Long-term outcomes of total elbow arthroplasty for distal humeral fracture: results from a prior randomized clinical trial
Journal of Shoulder and Elbow Surgery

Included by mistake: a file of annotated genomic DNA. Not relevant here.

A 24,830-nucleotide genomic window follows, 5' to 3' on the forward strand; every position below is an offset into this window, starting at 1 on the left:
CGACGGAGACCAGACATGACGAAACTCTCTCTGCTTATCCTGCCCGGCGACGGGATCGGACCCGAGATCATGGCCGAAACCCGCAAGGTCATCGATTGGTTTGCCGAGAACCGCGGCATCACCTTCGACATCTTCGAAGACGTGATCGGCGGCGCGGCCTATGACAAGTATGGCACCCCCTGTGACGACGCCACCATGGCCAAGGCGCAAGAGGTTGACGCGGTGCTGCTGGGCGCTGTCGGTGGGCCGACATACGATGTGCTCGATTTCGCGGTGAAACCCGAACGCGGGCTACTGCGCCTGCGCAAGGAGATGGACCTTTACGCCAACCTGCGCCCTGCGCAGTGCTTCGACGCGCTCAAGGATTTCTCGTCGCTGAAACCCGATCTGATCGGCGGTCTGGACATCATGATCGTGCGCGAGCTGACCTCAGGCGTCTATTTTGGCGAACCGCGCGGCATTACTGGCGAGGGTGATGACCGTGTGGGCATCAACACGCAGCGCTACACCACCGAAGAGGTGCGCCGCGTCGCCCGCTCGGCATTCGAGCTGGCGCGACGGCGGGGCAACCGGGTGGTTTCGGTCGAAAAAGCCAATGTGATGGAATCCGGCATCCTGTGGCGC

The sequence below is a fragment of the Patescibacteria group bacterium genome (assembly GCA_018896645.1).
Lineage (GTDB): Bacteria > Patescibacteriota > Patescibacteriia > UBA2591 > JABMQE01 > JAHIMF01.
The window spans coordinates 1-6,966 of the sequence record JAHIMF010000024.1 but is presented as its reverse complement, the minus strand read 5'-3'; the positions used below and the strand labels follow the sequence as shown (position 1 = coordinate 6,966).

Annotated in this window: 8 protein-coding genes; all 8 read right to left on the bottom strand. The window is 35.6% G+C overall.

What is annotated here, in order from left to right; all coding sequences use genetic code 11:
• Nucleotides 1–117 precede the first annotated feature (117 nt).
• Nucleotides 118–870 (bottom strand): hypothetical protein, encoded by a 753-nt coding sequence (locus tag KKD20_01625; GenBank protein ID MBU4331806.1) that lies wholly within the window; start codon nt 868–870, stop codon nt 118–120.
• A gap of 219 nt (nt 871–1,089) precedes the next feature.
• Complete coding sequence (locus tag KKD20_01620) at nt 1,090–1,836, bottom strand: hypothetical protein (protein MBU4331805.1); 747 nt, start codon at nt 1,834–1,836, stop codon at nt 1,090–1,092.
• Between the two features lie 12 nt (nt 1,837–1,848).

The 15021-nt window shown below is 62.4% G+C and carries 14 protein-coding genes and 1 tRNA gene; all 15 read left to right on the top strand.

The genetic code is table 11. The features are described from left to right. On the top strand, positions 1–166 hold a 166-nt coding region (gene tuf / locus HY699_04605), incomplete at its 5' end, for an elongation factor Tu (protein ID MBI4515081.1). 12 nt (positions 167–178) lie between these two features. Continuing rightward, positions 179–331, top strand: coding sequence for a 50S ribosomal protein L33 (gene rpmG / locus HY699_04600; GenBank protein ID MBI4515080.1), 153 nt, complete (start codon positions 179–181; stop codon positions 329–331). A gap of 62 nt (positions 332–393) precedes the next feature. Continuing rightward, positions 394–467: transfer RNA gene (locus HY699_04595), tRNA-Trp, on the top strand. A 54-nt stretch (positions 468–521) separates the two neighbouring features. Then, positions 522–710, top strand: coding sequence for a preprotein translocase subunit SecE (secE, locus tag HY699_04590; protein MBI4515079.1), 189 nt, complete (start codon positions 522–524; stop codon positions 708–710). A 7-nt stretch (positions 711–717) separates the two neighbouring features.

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© 2019 Journal of Shoulder and Elbow Surgery Board of Trustees Background: Total elbow arthroplasty (TEA) is a reliable treatment for elderly patients with comminuted intra-articular distal humeral fractures. However, the longevity and long-term complications associated with this procedure are unknown. The objectives of this study were to examine long-term outcomes and implant survival in elderly patients undergoing TEA for fracture. Methods: Patients from a previously published randomized controlled trial of 42 patients in which TEA was compared with open reduction–internal fixation (ORIF) were followed up long term. Patients were aged 65 years or older with comminuted intra-articular distal humeral fractures. Outcomes included patient-reported grading of function and pain, revision surgical procedures, and implant survival. Results: Data were obtained for 40 patients, 15 treated with ORIF and 25 treated with TEA, with a mean follow-up period of 12.5 years for surviving patients and 7.7 years for deceased patients. The reoperation rate was 3 of 25 in the TEA group and 4 of 15 in the ORIF group (P = .39). Of the 25 patients with TEAs, only 1 required (early) revision arthroplasty; 7 were living with their original arthroplasty, and 15 died with a well-functioning implant in situ. Three were lost to follow-up. Conclusions: TEA is an effective and reliable procedure for the treatment of comminuted distal humeral fractures in the elderly patient. Our study reveals reliable implant long-term survival, with no patient requiring a late revision. For the majority of these patients, a well-performed TEA will give them a well-functioning elbow for life and will be the last elbow procedure required.